Children under age 12 will need a lower dose of vaccine, which makes the rollout somewhat more complex. Children are far less likely to get seriously ill with COVID-19 than adults, but kids make up a disproportionate share of cases now (since they are unvaccinated). Vaccinating children provides them individually with protection, helps decrease the rate of community transmission, and may prevent long COVID-19 in these children. Vaccination can also help prevent disruption of schools as we stay indoors more in the cold weather.

As with adults, children will be able to get the COVID-19 vaccine at the same time as the flu shot if they haven’t already received the flu vaccine.

Implications for employers:

  • Employers can make it easy for parents to get their children vaccinated by allowing for flexible scheduling.
  • Employers should expect to see more charges for vaccination, which will help us have fewer costs for COVID-19 hospitalizations in the months to come.

Protecting those with compromised immune systems

About 3% of adults in the U.S. have compromised immune systems. Some have cancer; some are on chemotherapy; many are on biologic drugs to treat diseases like rheumatoid arthritis, inflammatory bowel disease and multiple sclerosis. The COVID-19 vaccines often don’t work nearly as well in those with compromised immune systems. They are at higher risk of dying of COVID-19 and thus should certainly get boosters.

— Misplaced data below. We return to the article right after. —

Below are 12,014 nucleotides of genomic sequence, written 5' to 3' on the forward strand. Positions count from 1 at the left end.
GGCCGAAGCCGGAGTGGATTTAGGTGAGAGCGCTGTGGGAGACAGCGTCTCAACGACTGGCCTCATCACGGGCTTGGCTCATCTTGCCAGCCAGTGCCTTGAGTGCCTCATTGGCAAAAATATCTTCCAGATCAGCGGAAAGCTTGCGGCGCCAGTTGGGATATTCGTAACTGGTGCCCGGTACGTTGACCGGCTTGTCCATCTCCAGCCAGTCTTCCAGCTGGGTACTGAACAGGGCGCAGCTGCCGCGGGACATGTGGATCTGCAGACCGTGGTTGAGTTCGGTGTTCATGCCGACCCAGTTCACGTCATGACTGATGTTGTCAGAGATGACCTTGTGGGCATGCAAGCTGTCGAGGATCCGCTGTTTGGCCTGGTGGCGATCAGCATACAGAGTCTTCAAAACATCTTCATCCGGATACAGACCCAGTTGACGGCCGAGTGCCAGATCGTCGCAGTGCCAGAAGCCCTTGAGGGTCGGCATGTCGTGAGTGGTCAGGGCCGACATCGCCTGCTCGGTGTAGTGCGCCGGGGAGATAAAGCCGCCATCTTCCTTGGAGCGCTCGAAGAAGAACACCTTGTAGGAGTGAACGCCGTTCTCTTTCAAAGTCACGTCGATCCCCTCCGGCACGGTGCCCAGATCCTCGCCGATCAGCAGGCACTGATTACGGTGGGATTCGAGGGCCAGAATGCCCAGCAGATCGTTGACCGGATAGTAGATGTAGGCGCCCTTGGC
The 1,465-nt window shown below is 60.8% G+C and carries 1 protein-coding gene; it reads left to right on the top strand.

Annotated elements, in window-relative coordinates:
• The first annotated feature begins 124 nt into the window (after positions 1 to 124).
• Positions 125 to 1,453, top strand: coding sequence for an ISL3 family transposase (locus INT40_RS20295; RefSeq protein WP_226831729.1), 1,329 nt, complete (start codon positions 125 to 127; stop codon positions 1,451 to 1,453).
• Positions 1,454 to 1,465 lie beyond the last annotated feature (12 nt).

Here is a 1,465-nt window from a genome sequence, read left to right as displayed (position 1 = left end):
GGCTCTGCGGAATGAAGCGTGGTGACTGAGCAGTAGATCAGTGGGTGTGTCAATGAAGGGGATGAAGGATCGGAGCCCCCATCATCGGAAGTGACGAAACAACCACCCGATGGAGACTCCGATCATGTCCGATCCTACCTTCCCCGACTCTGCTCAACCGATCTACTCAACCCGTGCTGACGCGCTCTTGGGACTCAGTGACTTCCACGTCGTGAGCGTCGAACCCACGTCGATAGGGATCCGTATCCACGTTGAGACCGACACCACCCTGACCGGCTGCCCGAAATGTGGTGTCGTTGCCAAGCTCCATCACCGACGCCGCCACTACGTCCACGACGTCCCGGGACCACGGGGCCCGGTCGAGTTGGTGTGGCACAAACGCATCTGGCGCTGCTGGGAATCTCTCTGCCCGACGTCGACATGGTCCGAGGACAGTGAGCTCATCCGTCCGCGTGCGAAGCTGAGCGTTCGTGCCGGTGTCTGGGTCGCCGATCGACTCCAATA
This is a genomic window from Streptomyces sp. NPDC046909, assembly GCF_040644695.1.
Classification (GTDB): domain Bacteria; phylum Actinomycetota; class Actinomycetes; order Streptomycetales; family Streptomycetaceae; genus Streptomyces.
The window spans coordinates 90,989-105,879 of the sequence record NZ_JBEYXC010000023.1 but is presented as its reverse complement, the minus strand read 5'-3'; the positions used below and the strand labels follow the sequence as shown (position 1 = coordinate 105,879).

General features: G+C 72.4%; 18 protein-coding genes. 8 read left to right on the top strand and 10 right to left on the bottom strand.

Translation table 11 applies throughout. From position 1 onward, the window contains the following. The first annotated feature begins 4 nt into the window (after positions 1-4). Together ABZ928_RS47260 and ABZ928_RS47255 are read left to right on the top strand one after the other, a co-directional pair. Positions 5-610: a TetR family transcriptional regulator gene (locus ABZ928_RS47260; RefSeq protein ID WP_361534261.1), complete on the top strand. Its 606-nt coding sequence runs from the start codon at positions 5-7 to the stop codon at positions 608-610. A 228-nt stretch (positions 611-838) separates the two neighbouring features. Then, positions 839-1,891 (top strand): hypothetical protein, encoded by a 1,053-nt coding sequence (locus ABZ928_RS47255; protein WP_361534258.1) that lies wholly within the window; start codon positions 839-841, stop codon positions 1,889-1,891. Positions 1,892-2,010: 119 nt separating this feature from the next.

This has been in the news with the death of Colin Powell, who was fully vaccinated and being treated for cancer. CNN’s John King discussed his own increased risk if exposed to COVID-19 because of his ongoing treatment for multiple sclerosis.

Boosters can help — but they aren’t necessarily enough. The best protection for people whose immune systems are compromised is to have a high vaccination rate among the people who they spend time with, including both families and coworkers.

Implications for employers:

  • High employee vaccination rates make the workplace safer for everyone — but the extra protection is especially important for employees whose immune systems are compromised.